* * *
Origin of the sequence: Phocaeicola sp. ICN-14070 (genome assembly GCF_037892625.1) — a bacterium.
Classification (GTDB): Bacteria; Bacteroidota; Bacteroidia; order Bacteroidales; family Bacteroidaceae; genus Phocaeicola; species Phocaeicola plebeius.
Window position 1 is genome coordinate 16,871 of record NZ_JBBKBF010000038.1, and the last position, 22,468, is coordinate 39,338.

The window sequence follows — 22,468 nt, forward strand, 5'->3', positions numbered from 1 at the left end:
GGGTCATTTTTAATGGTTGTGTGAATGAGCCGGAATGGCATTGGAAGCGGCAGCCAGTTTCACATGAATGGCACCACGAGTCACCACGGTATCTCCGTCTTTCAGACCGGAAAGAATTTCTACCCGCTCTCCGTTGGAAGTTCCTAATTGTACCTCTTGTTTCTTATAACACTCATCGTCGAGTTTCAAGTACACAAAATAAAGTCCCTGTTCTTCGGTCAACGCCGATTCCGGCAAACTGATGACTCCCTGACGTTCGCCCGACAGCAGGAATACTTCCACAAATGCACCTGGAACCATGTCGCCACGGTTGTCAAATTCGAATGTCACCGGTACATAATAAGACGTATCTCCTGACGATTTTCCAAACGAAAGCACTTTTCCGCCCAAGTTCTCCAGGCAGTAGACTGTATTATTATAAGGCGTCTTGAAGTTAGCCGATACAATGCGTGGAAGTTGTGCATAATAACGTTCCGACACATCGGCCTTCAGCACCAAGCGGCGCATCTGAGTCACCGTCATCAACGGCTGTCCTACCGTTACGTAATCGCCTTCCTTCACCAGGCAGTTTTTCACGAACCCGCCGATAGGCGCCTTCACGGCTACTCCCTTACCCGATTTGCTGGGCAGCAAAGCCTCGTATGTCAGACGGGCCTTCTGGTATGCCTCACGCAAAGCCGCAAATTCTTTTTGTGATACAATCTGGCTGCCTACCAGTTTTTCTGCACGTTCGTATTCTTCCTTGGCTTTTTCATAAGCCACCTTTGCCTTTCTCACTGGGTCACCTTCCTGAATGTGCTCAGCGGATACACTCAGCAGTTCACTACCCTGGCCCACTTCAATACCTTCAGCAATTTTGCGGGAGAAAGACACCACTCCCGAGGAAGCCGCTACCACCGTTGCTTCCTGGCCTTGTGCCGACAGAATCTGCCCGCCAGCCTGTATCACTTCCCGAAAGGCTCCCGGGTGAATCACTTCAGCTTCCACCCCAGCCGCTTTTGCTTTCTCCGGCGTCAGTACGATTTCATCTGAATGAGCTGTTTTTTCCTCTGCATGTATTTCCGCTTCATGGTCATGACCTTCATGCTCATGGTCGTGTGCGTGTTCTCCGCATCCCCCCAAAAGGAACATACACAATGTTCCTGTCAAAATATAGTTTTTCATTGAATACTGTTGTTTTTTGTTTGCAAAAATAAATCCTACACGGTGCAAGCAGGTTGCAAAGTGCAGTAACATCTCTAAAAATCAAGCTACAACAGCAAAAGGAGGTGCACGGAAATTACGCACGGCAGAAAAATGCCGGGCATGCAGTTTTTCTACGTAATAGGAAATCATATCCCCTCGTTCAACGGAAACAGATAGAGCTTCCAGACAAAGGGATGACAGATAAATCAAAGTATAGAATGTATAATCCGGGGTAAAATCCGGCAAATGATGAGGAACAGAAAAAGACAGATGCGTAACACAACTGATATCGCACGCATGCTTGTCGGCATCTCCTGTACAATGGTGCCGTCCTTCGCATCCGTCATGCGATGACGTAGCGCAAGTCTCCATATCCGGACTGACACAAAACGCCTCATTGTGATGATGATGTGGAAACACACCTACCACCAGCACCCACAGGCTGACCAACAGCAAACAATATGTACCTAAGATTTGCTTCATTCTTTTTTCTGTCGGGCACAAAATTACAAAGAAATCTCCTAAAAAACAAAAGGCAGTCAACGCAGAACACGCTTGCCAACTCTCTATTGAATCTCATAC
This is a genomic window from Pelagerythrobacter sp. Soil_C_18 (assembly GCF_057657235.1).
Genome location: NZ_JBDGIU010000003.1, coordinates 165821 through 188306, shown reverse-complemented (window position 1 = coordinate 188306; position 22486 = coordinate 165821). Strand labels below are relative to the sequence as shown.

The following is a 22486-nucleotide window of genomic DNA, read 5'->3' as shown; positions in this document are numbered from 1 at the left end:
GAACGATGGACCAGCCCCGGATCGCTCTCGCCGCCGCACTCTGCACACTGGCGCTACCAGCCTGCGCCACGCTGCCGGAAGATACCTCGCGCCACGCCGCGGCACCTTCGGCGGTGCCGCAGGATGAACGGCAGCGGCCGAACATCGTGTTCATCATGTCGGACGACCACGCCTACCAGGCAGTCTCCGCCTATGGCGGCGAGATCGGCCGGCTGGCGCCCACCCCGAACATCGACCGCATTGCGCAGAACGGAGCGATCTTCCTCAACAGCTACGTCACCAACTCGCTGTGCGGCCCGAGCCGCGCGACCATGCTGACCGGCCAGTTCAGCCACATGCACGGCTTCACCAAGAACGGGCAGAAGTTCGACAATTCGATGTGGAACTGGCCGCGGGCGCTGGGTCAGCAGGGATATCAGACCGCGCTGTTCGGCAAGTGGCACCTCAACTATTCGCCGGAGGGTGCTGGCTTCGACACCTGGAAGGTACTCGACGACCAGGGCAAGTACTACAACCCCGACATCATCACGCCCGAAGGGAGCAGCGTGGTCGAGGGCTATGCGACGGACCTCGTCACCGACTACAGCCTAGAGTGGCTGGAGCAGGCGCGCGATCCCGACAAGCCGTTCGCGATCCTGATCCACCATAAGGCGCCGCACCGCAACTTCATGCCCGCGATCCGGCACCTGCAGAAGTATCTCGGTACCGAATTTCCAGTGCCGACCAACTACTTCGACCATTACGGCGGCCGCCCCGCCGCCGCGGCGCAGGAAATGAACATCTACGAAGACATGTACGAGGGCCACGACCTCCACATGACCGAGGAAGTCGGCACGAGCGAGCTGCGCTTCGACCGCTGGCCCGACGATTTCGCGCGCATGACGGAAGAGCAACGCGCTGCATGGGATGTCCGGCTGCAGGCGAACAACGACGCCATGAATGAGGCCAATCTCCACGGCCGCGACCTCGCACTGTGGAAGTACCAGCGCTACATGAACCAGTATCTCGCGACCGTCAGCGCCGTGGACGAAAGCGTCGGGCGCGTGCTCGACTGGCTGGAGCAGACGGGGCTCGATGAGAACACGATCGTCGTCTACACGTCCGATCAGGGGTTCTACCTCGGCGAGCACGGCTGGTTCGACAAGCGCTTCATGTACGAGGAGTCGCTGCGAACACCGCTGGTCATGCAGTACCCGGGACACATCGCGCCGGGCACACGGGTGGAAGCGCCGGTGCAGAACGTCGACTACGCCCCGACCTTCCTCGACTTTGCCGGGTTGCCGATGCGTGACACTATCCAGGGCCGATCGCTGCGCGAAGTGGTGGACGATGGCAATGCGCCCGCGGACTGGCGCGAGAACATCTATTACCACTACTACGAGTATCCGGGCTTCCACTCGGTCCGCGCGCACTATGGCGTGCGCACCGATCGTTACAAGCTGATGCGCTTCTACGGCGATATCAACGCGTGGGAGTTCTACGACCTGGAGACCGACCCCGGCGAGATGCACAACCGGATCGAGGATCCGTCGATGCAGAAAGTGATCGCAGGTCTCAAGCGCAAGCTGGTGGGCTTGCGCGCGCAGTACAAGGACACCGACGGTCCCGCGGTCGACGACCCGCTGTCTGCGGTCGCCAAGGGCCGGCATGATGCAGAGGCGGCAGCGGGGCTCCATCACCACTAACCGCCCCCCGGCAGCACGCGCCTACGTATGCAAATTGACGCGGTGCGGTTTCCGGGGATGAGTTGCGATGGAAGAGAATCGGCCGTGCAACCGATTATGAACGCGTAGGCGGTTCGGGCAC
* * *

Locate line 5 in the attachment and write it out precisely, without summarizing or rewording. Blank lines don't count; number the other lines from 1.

GGGTCATTTTTAATGGTTGTGTGAATGAGCCGGAATGGCATTGGAAGCGGCAGCCAGTTTCACATGAATGGCACCACGAGTCACCACGGTATCTCCGTCTTTCAGACCGGAAAGAATTTCTACCCGCTCTCCGTTGGAAGTTCCTAATTGTACCTCTTGTTTCTTATAACACTCATCGTCGAGTTTCAAGTACACAAAATAAAGTCCCTGTTCTTCGGTCAACGCCGATTCCGGCAAACTGATGACTCCCTGACGTTCGCCCGACAGCAGGAATACTTCCACAAATGCACCTGGAACCATGTCGCCACGGTTGTCAAATTCGAATGTCACCGGTACATAATAAGACGTATCTCCTGACGATTTTCCAAACGAAAGCACTTTTCCGCCCAAGTTCTCCAGGCAGTAGACTGTATTATTATAAGGCGTCTTGAAGTTAGCCGATACAATGCGTGGAAGTTGTGCATAATAACGTTCCGACACATCGGCCTTCAGCACCAAGCGGCGCATCTGAGTCACCGTCATCAACGGCTGTCCTACCGTTACGTAATCGCCTTCCTTCACCAGGCAGTTTTTCACGAACCCGCCGATAGGCGCCTTCACGGCTACTCCCTTACCCGATTTGCTGGGCAGCAAAGCCTCGTATGTCAGACGGGCCTTCTGGTATGCCTCACGCAAAGCCGCAAATTCTTTTTGTGATACAATCTGGCTGCCTACCAGTTTTTCTGCACGTTCGTATTCTTCCTTGGCTTTTTCATAAGCCACCTTTGCCTTTCTCACTGGGTCACCTTCCTGAATGTGCTCAGCGGATACACTCAGCAGTTCACTACCCTGGCCCACTTCAATACCTTCAGCAATTTTGCGGGAGAAAGACACCACTCCCGAGGAAGCCGCTACCACCGTTGCTTCCTGGCCTTGTGCCGACAGAATCTGCCCGCCAGCCTGTATCACTTCCCGAAAGGCTCCCGGGTGAATCACTTCAGCTTCCACCCCAGCCGCTTTTGCTTTCTCCGGCGTCAGTACGATTTCATCTGAATGAGCTGTTTTTTCCTCTGCATGTATTTCCGCTTCATGGTCATGACCTTCATGCTCATGGTCGTGTGCGTGTTCTCCGCATCCCCCCAAAAGGAACATACACAATGTTCCTGTCAAAATATAGTTTTTCATTGAATACTGTTGTTTTTTGTTTGCAAAAATAAATCCTACACGGTGCAAGCAGGTTGCAAAGTGCAGTAACATCTCTAAAAATCAAGCTACAACAGCAAAAGGAGGTGCACGGAAATTACGCACGGCAGAAAAATGCCGGGCATGCAGTTTTTCTACGTAATAGGAAATCATATCCCCTCGTTCAACGGAAACAGATAGAGCTTCCAGACAAAGGGATGACAGATAAATCAAAGTATAGAATGTATAATCCGGGGTAAAATCCGGCAAATGATGAGGAACAGAAAAAGACAGATGCGTAACACAACTGATATCGCACGCATGCTTGTCGGCATCTCCTGTACAATGGTGCCGTCCTTCGCATCCGTCATGCGATGACGTAGCGCAAGTCTCCATATCCGGACTGACACAAAACGCCTCATTGTGATGATGATGTGGAAACACACCTACCACCAGCACCCACAGGCTGACCAACAGCAAACAATATGTACCTAAGATTTGCTTCATTCTTTTTTCTGTCGGGCACAAAATTACAAAGAAATCTCCTAAAAAACAAAAGGCAGTCAACGCAGAACACGCTTGCCAACTCTCTATTGAATCTCATAC